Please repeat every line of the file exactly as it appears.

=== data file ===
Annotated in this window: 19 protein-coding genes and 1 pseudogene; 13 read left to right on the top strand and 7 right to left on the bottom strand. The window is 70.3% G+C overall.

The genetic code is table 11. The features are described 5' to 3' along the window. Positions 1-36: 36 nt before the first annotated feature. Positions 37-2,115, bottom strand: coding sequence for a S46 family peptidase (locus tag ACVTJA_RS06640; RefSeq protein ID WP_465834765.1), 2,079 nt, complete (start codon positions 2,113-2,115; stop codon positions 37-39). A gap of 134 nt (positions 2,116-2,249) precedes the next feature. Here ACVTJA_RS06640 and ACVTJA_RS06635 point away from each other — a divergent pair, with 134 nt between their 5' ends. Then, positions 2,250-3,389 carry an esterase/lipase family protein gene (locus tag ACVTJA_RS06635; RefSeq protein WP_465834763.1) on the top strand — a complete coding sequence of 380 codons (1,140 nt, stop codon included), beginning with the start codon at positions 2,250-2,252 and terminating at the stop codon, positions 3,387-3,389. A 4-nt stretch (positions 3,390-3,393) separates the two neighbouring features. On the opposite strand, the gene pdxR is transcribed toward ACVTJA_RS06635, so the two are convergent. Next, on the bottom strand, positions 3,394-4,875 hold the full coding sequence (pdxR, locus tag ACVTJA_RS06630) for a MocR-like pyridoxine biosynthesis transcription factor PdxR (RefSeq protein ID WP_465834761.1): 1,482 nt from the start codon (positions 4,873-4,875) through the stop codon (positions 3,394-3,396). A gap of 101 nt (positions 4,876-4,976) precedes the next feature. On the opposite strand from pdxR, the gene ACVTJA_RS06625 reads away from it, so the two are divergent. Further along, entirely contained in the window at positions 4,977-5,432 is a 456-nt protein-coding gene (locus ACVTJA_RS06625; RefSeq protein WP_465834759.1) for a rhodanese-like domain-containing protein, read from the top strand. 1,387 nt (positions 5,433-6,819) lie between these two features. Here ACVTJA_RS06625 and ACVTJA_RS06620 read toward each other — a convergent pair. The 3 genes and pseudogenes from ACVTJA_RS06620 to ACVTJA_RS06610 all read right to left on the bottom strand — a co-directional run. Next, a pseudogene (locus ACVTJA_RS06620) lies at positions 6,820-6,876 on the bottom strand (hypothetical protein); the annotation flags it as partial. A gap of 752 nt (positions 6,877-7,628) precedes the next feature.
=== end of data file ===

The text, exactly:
Annotated in this window: 19 protein-coding genes and 1 pseudogene; 13 read left to right on the top strand and 7 right to left on the bottom strand. The window is 70.3% G+C overall.

The genetic code is table 11. The features are described 5' to 3' along the window. Positions 1-36: 36 nt before the first annotated feature. Positions 37-2,115, bottom strand: coding sequence for a S46 family peptidase (locus tag ACVTJA_RS06640; RefSeq protein ID WP_465834765.1), 2,079 nt, complete (start codon positions 2,113-2,115; stop codon positions 37-39). A gap of 134 nt (positions 2,116-2,249) precedes the next feature. Here ACVTJA_RS06640 and ACVTJA_RS06635 point away from each other — a divergent pair, with 134 nt between their 5' ends. Then, positions 2,250-3,389 carry an esterase/lipase family protein gene (locus tag ACVTJA_RS06635; RefSeq protein WP_465834763.1) on the top strand — a complete coding sequence of 380 codons (1,140 nt, stop codon included), beginning with the start codon at positions 2,250-2,252 and terminating at the stop codon, positions 3,387-3,389. A 4-nt stretch (positions 3,390-3,393) separates the two neighbouring features. On the opposite strand, the gene pdxR is transcribed toward ACVTJA_RS06635, so the two are convergent. Next, on the bottom strand, positions 3,394-4,875 hold the full coding sequence (pdxR, locus tag ACVTJA_RS06630) for a MocR-like pyridoxine biosynthesis transcription factor PdxR (RefSeq protein ID WP_465834761.1): 1,482 nt from the start codon (positions 4,873-4,875) through the stop codon (positions 3,394-3,396). A gap of 101 nt (positions 4,876-4,976) precedes the next feature. On the opposite strand from pdxR, the gene ACVTJA_RS06625 reads away from it, so the two are divergent. Further along, entirely contained in the window at positions 4,977-5,432 is a 456-nt protein-coding gene (locus ACVTJA_RS06625; RefSeq protein WP_465834759.1) for a rhodanese-like domain-containing protein, read from the top strand. 1,387 nt (positions 5,433-6,819) lie between these two features. Here ACVTJA_RS06625 and ACVTJA_RS06620 read toward each other — a convergent pair. The 3 genes and pseudogenes from ACVTJA_RS06620 to ACVTJA_RS06610 all read right to left on the bottom strand — a co-directional run. Next, a pseudogene (locus ACVTJA_RS06620) lies at positions 6,820-6,876 on the bottom strand (hypothetical protein); the annotation flags it as partial. A gap of 752 nt (positions 6,877-7,628) precedes the next feature.